The beauty—or horror—of the 2022 NBA Draft is that it’s sleepers all the way down. Absent the franchise-changing players like Cade Cunningham and Evan Mobley and Jalen Green and Scottie Barnes that comprised last year’s top four picks, every selection this year required some combo of augury and faith. While the top three picks were always pretty well calcified, the draft got weird really fast—nobody can really divine who’s the fifth best player in the draft, never mind the 15th best, never mind the 25th best. More than any other year, this draft was a subjective endeavor as teams hunted for their guy regardless of the faint public consensus. Here are the three 2022 NBA Draft sleepers you should know before they go mainstream.
The top-ranked guard coming out of high school, Hardy was the putative star of this year’s G League Ignite team. Until wasn’t! In his 12 games during the GLeague Showcase, Hardy scored a decent-enough 17.7 points per game, but shot 35.1% from the field (26.9% from three) and racked up more turnovers than assists. For anybody, this performance would be bad. For a player whose entire value is wrapped in his ability to be good at offense, it was cataclysmic. Last summer, Hardy was projected to be a top three pick. Last night, he languished in the green room until the 37th pick.
Despite the overwhelming statistical evidence that Hardy is probably bad, his embers of goodness are irresistible. No matter what the “numbers” and “empirical fact” suggest, Hardy is an elite shooter and shot-creator. In a perverse way, the mere fact that he missed so many shots is evidence of his ability; a less talented player wouldn’t be given the latitude to miss so many shots every game without being benched. Hardy might not necessarily be the best shooter in the draft (that’s probably AJ Griffin), but he’s certainly the most functional, able to thrive in nearly any context. As a ball-handler, he’s all swagger and compact muscle, launching pull-up threes in the pick-and-roll or creating space with a step-back. In spot-up situations, he made 50 percent of the 40 unguarded catch-and-shoot threes he took. Most promising, he seemed to adjust to the rigors of professional basketball over time, putting up 22 points on much-improved 52 percent True Shooting. Entering the season, Hardy was known as an immensely talented and incendiary scorer. Eleven months later, he still is.
Here are the things Dereon Seabron is bad at: shooting, finishing, on-ball defense, off-ball defense. Here is the thing Seabron is better at than just about anybody in the world: getting to the rim. A 6’7 guard at NC State, Seabron rampaged through overmatched ACC backcourts to put up 17.3 points and 8.2 rebounds in a breakout sophomore season. When he’s attacking the basket (which is nearly all the time), Seabron moves like a Pro Bowl edge rusher, using his flexibility and sudden explosiveness to bend around defenders. At the risk of getting too nerdy and granular, Seabron has freakishly flexible ankles which allow him to maintain his balance and his thrust without embarking on arcing, indirect detours along his path to the basket.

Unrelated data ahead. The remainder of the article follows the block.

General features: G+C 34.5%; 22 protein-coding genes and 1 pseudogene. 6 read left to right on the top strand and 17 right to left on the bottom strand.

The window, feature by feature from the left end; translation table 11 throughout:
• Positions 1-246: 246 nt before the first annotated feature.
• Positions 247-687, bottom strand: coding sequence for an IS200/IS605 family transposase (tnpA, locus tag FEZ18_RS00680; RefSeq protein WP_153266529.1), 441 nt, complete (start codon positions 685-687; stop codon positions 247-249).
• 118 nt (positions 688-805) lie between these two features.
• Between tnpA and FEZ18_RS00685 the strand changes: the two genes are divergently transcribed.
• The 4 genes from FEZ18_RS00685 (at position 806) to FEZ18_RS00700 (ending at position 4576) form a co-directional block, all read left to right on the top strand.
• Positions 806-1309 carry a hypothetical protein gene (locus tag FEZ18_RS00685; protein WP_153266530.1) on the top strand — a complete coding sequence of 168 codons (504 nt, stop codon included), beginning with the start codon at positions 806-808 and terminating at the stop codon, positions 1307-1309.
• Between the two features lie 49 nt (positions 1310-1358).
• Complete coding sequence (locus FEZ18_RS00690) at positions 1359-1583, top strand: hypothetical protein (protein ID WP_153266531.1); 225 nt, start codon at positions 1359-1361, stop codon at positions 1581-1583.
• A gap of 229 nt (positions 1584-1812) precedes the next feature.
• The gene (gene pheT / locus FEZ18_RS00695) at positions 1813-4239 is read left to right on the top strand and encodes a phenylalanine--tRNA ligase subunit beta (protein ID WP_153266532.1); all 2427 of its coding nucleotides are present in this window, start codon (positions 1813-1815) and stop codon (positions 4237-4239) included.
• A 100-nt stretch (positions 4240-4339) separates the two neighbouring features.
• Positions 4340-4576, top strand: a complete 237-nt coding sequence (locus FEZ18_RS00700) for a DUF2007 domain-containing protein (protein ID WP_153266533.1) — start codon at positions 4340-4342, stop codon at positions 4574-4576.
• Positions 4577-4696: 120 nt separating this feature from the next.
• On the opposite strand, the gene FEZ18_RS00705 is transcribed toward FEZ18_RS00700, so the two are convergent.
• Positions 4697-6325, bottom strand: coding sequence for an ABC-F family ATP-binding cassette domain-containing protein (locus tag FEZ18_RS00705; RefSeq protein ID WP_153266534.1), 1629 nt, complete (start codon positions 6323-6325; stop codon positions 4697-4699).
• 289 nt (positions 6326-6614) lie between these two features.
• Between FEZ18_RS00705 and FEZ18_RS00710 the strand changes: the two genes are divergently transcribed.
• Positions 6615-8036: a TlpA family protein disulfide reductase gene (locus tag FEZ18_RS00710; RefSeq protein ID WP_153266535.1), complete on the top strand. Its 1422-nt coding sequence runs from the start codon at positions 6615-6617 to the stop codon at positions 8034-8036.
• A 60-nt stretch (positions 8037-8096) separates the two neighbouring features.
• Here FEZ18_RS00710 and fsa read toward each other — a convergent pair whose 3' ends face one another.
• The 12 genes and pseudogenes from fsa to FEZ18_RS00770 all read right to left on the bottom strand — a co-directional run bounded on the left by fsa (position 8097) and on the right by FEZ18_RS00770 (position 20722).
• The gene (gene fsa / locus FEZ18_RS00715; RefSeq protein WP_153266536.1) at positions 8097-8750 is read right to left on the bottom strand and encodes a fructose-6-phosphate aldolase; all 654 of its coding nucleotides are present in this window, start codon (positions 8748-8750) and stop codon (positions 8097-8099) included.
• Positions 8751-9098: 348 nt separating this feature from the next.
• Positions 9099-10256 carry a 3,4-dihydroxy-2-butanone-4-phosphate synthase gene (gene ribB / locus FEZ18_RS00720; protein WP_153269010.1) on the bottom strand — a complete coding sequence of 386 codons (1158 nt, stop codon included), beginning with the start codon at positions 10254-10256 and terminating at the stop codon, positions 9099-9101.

Outside of Jaden Ivey, no player in the draft generates as much unrelenting rim pressure as Seabron. In fact, not many players in any draft do. Last year, Seabron attempted 319 shots at the rim; Zion Williamson, the most singularly dominant interior player in recent college basketball history, is the only drafted player to come close over the last 15 years, attempting 313 during his one year at Duke. But whereas Williamson leaned on his teammates to create looks for him, Seabron needs no assistance—he was only assisted on 25.5 percent of his 177 lay-ups.
As such, Seabron’s single superlative skill offsets his other deficiencies, yet he somehow went undrafted before signing a two-way deal with the Pelicans. Yeah, he only made 11 of his 43 three-pointers last year, but he’s still able to slice through a crowded paint for a layup. Who cares if his off-ball defense is a little sleepy if he’s collapsing the defense whenever has the ball?
Certain, special players don’t merely have talents; they have gifts. For Lebron James, it’s his intelligence. Steph Curry, his shooting. And with Jaylin Williams, it’s his capacity to have guys run into him over and over again. As the linchpin for a stingy Arkansas defense, the 6’10 Williams pioneered a new flavor of rim protection, grounding drivers before they take off rather than trying to meet them at the summit. Accordingly, Williams led the country with 54 drawn charges (more than double any other player) while blocking just 41 shots.
Although college refs who relish in the theater and drama of calling a charge undoubtedly aided Williams’ grift, he has an unparalleled understanding of the game on a moment to moment basis. Williams isn’t some beached Fred the Fish who unwittingly finds himself in harm’s way. Instead, he grinds for this shit, suddenly appearing in the path of offensive players. On each possession, Williams susses and snuffs out the central action. It’s a smaller scale, college version of the handiwork that defensive geniuses like Draymond Green perform every game, albeit one in which Williams lacks the same physical tools.
Offensively, Williams displays a similar headiness; he’s the best passing center in the draft, cannily working dribble-handoffs and picking out cutters from the elbows. Beyond his big wrinkly brain, Williams has some nascent ball skills—he sometimes beat pokier big men off the dribble at Arkansas—but he’s hardly an offensive dynamo. In totality, Williams is at once incredibly impressive and fairly ordinary—he’s an excellent thinker who’s an ok doer, a collectivist who’s a middling soloist, a clear first-rounder who slipped into the second.